Residents - Advice on Derm Programs?

Discussion in 'Dermatology' started by Elektrik, Jan 5, 2009.

  1. Elektrik

    Elektrik Elektrik
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    I'm looking to apply to dermatology for the upcoming year, and I'm trying to get a feel for what kind of programs there are out there. I've browsed this board and the dermboard quite a bit to try and find answers specifically from residents or those who have graduated from programs, but is seems there is little to be found. While many are quick to criticize their programs anonymously (not that you can blame them) for the faults in their programs, from overall lack of teaching and relative overwork of the residents to un-enthused faculty, I really haven't been able to find any feedback on specific programs. The same goes for programs that people seem very satisfied with.

    I realized the extremely competitive nature of derm makes it tough to even be able to select one's own place of residency, but it would be nice to have a program to be shooting for in terms of an away rotation or two.

    If any residents have any feedback to give either openly, anonymously, or privately for specific programs, it would be greatly appreciated. The factors I am looking for are the faculty's competency and level of enthusiasm for teaching, work hours vs teaching hours, and overall impression of experience along with any other important factors I might be missing. Any advice would be appreciated. Thanks.
     
  2. formerdermres

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    harvard, ucsf, and nyu offer unparalleled clinical exposure and expertise. would put yale up there if there was 1.5 bolognias there, but there's just one. but wait, do you care? only if you're going to do complex med derm. if you're motoring to private, no need to get this good - in return for being clinically awesome, you work your tail off. and you won't remember all the stuff 2 yrs later.

    penn is clinically just about 1st tier too, but not as crazy as above. stanford compensates for clinical so-so with obsession about mock board scores to a bizarre degree, but in general non-toxic.

    the med derm guy at columbia makes people more miserable than at any of the above, but without most of the benefits. really talk to the residents when you're there, away from the program.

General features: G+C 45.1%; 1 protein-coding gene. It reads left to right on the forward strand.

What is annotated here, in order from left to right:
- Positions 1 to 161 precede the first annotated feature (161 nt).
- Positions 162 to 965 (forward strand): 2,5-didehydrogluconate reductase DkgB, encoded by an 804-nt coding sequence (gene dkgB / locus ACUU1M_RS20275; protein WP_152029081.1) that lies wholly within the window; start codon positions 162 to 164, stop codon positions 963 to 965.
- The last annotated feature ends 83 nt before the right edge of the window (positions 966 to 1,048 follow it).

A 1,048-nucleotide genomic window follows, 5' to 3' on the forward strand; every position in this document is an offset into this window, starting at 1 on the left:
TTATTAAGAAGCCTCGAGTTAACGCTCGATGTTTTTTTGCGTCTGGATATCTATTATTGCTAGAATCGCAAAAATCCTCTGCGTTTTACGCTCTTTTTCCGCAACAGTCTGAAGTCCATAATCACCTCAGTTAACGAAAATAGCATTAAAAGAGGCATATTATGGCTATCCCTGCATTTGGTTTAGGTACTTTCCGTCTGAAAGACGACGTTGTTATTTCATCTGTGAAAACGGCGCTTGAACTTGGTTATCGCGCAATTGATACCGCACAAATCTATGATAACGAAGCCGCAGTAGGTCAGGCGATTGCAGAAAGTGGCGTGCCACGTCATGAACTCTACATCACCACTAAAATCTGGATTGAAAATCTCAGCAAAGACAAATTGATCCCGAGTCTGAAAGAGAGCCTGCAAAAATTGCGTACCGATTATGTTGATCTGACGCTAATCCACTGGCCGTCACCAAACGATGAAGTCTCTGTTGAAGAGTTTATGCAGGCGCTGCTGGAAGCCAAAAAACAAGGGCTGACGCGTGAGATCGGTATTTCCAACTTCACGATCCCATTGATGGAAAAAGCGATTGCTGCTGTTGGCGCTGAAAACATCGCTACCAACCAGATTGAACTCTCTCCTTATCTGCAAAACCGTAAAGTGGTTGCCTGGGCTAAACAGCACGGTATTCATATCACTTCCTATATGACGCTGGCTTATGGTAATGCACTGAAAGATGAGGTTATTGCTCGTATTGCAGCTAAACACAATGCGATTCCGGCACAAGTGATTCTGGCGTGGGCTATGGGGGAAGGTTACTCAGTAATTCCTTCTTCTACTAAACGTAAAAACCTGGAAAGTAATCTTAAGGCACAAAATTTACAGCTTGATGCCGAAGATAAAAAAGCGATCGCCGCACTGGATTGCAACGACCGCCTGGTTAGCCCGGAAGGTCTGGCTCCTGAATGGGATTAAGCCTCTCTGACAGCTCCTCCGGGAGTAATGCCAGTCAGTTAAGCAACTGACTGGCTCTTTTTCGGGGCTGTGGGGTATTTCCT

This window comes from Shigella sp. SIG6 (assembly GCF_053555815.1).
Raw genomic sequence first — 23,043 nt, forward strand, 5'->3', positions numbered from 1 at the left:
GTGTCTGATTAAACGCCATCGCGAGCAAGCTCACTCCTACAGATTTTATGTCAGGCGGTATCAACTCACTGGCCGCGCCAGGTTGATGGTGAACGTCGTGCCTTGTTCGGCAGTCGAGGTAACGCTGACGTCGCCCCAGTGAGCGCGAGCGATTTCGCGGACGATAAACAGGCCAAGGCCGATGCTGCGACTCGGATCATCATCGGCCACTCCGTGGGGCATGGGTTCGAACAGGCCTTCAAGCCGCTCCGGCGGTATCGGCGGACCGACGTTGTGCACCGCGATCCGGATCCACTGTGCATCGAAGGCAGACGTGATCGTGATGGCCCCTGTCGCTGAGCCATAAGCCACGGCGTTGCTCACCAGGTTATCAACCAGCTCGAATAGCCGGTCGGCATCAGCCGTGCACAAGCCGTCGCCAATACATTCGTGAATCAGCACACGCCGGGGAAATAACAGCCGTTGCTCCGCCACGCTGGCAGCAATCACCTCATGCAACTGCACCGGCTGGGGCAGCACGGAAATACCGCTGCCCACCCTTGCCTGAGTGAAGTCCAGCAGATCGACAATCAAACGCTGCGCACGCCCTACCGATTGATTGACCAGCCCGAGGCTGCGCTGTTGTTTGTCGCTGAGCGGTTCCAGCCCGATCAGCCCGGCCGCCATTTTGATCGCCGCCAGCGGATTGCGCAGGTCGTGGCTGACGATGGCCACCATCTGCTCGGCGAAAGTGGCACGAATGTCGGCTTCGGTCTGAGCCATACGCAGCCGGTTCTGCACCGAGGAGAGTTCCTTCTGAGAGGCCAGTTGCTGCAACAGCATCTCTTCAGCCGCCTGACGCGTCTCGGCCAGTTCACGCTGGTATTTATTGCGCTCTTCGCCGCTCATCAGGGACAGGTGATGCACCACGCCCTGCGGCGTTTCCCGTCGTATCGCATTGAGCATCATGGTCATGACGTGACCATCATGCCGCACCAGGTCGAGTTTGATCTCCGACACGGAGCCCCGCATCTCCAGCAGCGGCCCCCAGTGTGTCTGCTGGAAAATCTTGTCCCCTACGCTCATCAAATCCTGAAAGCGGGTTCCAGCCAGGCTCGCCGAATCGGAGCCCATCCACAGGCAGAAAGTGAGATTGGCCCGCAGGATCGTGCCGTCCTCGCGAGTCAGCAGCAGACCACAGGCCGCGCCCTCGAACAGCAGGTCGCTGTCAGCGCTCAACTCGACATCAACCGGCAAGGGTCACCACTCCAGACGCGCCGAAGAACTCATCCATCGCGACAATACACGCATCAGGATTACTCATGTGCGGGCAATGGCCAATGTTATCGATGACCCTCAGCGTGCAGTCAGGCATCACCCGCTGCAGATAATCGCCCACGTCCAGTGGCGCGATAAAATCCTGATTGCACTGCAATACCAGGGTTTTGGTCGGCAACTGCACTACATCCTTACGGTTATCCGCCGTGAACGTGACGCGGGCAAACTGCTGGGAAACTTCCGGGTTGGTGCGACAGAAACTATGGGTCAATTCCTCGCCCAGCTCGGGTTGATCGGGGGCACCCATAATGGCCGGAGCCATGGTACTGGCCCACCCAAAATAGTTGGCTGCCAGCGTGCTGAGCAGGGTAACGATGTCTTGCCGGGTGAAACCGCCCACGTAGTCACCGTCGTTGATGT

bigger programs are nice if you remember how many people in med school you'd hate to be trapped with in a 3-person class for 3 years.

    the big picture? go somewhere where the residents seem relaxed and non-psycho on interview day. get them alone and grill them no matter where you go.
     
  3. emcee1109

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    Hey everyone,

    I was wondering if anyone knew which programs tended to favor applicants who had done away rotations or research (e.g., summer research project) at that particular school...


    Thanks!
     
  4. MOHS_01

    MOHS_01 audemus jura nostra defendere
    Physician 10+ Year Member

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    Big picture: get in.

    Tiny picture: try to find an atmosphere than suits you.

    Do not compromise # 1 for the sake of #2. Perfect really can be the enemy of good, and three or four years of he** (as if derm can really be that much he** when viewed through the rest of medicine's perspective) cannot offset 20 years of a good life (as far as any branch of medicine goes).

    Perspective.
     
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  5. DermMatch

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    Agree with MOHS_1:

    Don't sweat the small stuff.

    Everything is small stuff except the match. Get into whatever program you can, because any derm residency is better than any other field.

    It's the extremely rare applicant that has the luxury of knowing s/he'll match at the best program, hands down. Even those with stellar scores and CVs are not guaranteed.
     

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